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1. Logging without losing money or context.(26 May 2020)
In order to minimize logging costs, conventional wisdom asks that you filter logs by severity and/or implement sampling.
This article articulates why that may be a bad idea, it then proposes an alternative that loses you neither money nor context and then finally it presents a proto-type implementation of that alternative.

2. Build a Go package that annotates errors with stack traces.(18 November 2019)
This article assumes that you have come to the conclusion that you need stacktraces in your errors.
We are going to build a package that can annotate any errors - including the ones created by the stdlib errors package - with stack traces.

3. Understand how celery works by building a clone.(15 July 2019)
How do Celery, Resque, Sidekiq, among other background task processors work?
In this blogpost, we figure that out while building our own background task processor one step at a time.

4. Storing application logs in an SQL database.(23 November 2018)
It's almost unheard of, these days, to store application logs in a structured datastore.
In this blogpost I propose and implement a logging pipeline that involves storing logs in PostgreSQL(timescaleDB)

5. How to use any programming language on AWS lambda.(01 October 2018)
Sometimes you may have a usecase for AWS lambda but the programming language that you are using is not natively supported by AWS lambda.
But you can still use your favorite programming language with AWS lambda even if it is not natively supported.
In this article, we explore how to do that.

6. An early peek at Go modules.(20 July 2018)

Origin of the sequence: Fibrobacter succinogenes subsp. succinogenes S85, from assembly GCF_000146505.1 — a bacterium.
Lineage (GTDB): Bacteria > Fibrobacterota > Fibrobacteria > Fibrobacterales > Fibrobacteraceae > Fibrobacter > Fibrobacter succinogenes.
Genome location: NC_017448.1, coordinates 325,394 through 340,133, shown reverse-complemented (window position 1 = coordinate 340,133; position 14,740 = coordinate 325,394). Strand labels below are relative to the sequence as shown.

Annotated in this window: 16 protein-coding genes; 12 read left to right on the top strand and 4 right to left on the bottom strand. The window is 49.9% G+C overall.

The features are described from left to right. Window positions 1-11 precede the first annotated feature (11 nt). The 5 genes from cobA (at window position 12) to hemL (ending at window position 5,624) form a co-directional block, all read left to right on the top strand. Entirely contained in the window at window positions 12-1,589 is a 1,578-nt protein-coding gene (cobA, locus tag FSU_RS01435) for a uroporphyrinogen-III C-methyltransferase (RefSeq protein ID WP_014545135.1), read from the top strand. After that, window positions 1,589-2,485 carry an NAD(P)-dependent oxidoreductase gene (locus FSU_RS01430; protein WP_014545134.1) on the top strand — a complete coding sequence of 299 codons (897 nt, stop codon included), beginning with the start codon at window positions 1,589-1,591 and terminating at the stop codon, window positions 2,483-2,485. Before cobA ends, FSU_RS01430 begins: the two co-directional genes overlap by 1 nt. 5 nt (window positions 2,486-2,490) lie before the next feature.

In this article, we add versioning to a go package while working outside of GOPATH.
We take a peek into the future of developing in Go, we stumble and we rise.

7. Migrating a python application to AWS lambda as is; without code change.(02 June 2018)
In this article, we will go through an example of how to migrate a python application to AWS lambda.
We will not make any code changes(or re-architect it) to our app in order to migrate it.

8. Exploring consensus via python.(24 Mar 2018)
How do you get different computers that are part of a larger cluster to agree on what the value of something is?
We try and answer that question.
We also learn about, CASPaxos, the consensus protocol.

9. Go Garbage collector and Large maps with pointers.(25 Jan 2018)
I'm left wondering, shouldn't the Go runtime then not do it for me/you by default?
Anytime the runtime sees a map that is larger than X and the keys to that map contains pointers,
the runtime inlines(for lack of a better term) that map into one whose keys are ints(or whatever) and does the string->ints hashing for you without you even noticing.